On May 10, the European Commission adopted the new Vertical Block Exemption Regulation (VBER), which will enter into force on June 1. The revised Guidelines have not been formally adopted yet, but they are already available in English on the website of the Directorate-General for Competition.
We will examine the new regulation in a series of posts from a general perspective, since every sector and each company or group of companies have their own specificities and particular circumstances.
This first post focuses on the basic principles, recalling what type of regulation we are dealing with. We will discuss the general conditions laid down by the VBER, which have not been modified by the new regulatory framework.
In the context of the application of article 101 of the Treaty on the Functioning of the European Union (TFEU), a block exemption Regulation specifies the conditions under which certain agreements are considered compatible with that provision. The same applies to article 1(4) of the Spanish Competition Act (LDC), which refers, en bloc, to EU Regulations in the case of agreements with a strictly national scope.
First, the VBER is applicable to agreements that meet all of the following characteristics:
> Agreements between two independent businesses operating, for the purposes of the agreement, at different levels of the production or distribution chain. If the agreement raises horizontal concerns, the rules on relationships between competitors will apply, except for the vertical aspects of non-reciprocal agreements between retail competitors (e.g., a supplier competing with its retail distributor).
> Agreements governing the conditions under which the parties may purchase, sell or resell certain goods or services. Leases are outside the VBER’s scope of application.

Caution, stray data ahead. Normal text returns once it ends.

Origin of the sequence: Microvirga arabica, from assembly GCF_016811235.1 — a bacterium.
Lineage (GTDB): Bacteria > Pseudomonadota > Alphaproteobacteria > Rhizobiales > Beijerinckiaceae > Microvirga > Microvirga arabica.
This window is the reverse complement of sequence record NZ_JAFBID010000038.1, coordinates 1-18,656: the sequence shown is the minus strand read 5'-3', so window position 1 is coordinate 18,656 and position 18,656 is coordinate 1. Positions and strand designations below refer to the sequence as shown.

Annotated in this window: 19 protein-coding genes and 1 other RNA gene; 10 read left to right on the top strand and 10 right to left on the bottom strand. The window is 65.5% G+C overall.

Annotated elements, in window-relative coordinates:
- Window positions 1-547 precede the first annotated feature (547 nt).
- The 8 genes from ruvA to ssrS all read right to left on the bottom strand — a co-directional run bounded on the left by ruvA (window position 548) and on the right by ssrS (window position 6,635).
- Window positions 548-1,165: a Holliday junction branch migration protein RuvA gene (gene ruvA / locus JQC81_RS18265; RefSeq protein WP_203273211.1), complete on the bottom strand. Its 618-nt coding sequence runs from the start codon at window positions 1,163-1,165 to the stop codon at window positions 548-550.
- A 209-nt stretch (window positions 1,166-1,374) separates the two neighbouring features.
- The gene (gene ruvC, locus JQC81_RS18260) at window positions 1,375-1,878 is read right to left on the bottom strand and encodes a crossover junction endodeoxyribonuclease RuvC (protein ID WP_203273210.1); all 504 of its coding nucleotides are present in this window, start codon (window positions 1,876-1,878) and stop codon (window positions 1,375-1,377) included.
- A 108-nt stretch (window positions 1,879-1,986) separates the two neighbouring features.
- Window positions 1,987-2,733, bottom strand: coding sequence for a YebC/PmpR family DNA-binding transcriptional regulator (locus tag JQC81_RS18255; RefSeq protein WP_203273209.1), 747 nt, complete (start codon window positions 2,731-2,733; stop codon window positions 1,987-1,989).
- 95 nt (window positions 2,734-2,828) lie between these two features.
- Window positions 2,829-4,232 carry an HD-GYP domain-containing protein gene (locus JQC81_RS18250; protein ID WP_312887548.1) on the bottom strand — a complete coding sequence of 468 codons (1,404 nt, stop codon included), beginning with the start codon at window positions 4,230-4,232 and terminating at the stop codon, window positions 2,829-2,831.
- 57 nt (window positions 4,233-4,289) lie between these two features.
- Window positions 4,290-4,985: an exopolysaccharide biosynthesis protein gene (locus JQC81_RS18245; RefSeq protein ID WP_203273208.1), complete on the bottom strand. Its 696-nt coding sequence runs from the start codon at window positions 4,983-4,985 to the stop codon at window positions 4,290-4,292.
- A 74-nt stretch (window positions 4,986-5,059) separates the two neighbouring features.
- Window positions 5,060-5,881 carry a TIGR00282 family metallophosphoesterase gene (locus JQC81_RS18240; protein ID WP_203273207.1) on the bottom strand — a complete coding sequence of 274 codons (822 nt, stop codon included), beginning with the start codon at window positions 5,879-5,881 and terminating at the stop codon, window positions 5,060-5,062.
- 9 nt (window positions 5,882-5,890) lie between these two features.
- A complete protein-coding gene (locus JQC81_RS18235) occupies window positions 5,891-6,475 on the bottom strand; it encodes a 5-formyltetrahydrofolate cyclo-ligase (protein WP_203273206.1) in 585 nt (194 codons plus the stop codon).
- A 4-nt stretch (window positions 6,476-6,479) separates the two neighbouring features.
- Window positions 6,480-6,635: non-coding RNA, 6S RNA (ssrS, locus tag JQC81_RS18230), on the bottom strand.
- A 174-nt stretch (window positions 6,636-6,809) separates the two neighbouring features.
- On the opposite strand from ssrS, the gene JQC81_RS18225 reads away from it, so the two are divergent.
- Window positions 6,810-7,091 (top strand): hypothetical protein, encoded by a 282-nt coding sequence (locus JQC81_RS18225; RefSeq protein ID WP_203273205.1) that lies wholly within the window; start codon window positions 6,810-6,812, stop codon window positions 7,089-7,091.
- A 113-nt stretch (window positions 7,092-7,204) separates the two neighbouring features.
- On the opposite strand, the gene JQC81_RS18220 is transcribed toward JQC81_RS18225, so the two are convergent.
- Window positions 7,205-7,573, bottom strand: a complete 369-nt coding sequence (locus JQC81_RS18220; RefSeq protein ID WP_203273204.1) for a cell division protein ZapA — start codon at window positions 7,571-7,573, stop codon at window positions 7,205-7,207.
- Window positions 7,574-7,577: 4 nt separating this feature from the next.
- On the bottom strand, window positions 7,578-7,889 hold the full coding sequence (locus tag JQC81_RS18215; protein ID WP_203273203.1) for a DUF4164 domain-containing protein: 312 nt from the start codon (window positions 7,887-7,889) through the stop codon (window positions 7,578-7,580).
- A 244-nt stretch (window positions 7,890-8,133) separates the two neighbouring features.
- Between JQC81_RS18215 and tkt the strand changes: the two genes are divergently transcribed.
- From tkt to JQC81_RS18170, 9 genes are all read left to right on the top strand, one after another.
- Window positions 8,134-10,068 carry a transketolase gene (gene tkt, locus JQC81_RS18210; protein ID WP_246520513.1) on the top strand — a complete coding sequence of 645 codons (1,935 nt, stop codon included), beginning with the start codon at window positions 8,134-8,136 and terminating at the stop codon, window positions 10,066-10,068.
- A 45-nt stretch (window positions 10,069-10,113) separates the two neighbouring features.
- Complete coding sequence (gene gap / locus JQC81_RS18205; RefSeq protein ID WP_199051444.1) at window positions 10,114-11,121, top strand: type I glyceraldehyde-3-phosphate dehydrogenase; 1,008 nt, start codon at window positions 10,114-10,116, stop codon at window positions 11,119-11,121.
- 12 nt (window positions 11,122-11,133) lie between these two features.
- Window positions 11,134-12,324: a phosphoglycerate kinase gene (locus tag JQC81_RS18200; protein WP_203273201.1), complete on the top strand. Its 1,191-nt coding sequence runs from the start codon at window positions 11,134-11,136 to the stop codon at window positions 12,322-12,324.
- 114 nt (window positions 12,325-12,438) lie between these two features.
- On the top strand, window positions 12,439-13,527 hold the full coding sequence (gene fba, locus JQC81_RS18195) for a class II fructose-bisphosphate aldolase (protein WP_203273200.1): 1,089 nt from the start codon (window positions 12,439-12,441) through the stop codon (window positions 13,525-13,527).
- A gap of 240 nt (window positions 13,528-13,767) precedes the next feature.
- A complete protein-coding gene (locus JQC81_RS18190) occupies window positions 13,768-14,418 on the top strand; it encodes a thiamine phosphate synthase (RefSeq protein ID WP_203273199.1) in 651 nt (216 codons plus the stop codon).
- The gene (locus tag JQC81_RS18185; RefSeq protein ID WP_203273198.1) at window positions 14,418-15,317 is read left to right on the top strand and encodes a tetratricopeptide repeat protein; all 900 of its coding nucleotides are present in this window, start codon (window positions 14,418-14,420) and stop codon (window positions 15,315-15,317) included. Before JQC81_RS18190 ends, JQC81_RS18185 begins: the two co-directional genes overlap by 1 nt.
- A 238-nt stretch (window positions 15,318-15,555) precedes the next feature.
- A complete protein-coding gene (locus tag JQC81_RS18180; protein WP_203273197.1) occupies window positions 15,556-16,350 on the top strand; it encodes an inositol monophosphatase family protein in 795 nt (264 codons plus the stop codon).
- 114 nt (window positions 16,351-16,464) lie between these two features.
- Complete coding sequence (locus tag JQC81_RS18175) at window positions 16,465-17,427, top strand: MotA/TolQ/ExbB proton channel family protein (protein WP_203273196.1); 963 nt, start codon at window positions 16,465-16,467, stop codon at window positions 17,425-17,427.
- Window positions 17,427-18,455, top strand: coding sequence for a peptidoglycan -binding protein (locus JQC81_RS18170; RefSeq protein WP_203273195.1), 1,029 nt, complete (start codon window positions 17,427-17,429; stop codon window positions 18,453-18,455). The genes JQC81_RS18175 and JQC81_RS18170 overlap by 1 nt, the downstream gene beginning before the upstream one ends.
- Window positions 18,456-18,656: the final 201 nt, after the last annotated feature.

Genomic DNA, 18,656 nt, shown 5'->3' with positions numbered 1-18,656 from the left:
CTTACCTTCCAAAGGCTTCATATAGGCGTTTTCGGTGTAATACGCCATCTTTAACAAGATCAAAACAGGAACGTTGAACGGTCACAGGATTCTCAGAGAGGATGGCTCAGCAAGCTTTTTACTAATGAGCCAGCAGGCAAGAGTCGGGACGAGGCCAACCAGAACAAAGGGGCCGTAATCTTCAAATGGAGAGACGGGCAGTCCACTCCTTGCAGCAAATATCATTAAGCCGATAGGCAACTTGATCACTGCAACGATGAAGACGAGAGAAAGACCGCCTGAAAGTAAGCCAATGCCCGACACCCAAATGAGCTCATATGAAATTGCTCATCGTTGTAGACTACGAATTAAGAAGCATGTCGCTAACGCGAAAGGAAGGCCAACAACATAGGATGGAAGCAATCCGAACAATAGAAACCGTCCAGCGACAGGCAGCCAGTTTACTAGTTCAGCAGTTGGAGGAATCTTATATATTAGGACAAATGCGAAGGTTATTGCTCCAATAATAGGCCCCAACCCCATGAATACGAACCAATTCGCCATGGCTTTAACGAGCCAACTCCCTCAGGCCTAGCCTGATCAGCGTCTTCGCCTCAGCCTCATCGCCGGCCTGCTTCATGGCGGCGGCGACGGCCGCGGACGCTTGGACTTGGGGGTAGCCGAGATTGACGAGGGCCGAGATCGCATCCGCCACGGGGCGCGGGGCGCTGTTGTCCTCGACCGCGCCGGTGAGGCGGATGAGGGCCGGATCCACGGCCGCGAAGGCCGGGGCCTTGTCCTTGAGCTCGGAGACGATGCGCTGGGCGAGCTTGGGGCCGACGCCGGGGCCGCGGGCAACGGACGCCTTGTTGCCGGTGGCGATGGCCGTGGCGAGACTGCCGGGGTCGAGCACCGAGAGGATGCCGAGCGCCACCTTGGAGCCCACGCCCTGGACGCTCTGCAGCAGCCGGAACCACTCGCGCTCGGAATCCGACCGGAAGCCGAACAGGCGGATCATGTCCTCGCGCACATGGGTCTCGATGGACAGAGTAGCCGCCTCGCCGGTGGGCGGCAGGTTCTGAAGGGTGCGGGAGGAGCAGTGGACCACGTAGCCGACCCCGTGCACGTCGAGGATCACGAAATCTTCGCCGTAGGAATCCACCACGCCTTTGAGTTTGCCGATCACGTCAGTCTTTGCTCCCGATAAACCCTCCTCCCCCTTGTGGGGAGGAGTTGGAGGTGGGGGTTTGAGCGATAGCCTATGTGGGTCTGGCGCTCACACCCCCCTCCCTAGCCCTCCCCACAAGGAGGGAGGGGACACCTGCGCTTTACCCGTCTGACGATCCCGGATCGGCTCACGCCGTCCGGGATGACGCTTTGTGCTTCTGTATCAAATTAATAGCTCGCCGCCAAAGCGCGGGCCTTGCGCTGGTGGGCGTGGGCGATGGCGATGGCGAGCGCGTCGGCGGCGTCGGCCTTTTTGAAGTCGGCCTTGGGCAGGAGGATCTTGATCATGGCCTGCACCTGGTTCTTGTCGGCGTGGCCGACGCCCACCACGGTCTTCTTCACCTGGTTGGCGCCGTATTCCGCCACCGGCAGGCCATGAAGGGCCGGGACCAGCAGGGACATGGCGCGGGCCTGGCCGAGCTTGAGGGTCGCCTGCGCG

> Agreements containing restrictions of competition within the meaning of article 101 TFEU: the VBER neither requires establishing certain restrictions of competition nor applies if an agreement does not contain restrictions of competition.
The VBER does not apply to companies from the same group or to genuine agency agreements, which require an assessment of the risks and costs assumed by the agent regarding the specific market and contractual relationship.
Second, the VBER favors agreements in which each party’s market share on the relevant market does not exceed 30%. As for suppliers, market share must be examined on the selling market, and in the case of buyers, on the purchasing market, even in agreements with three parties where the same party acts simultaneously as supplier and buyer. The definition of the product and the geographic market can be different, and in practice it usually is.
Market shares must be calculated based on value data, but if value data are not available, estimates can be made, based on other reliable market information. Also, for the calculation of market shares, in-house production, if there is any, will not be taken into account (note that in-house production can be relevant for the competition analysis in a particular agreement, but not to calculate a company’s market share). As clarified by the Guidelines, the supplier’s sales made through its integrated distributors and agents will be included.
The size of the companies or the market involved is irrelevant for the purposes of the VBER. The Guidelines clarify that agreements between SMEs are rarely capable of (i) affecting trade between Member States; or (ii) significantly restricting competition. However, national competition frameworks remain applicable, and the concept of insignificant (de minimis) restrictions can change.
Above we discussed the general conditions provided in the VBER, applicable to all forms of distribution through independent operators.
It is important to bare in mind that any agreements that do not comply with the VBER, regarding any of the conditions it lays down, are not illegal per se. Rather, they must be examined as any other restrictions of competition, considering their object and effect, the efficiencies they generate, and their actual and potential impact on consumers and competition. Sometimes it may be important to examine the agreement within the framework of potential abuses of a dominant position.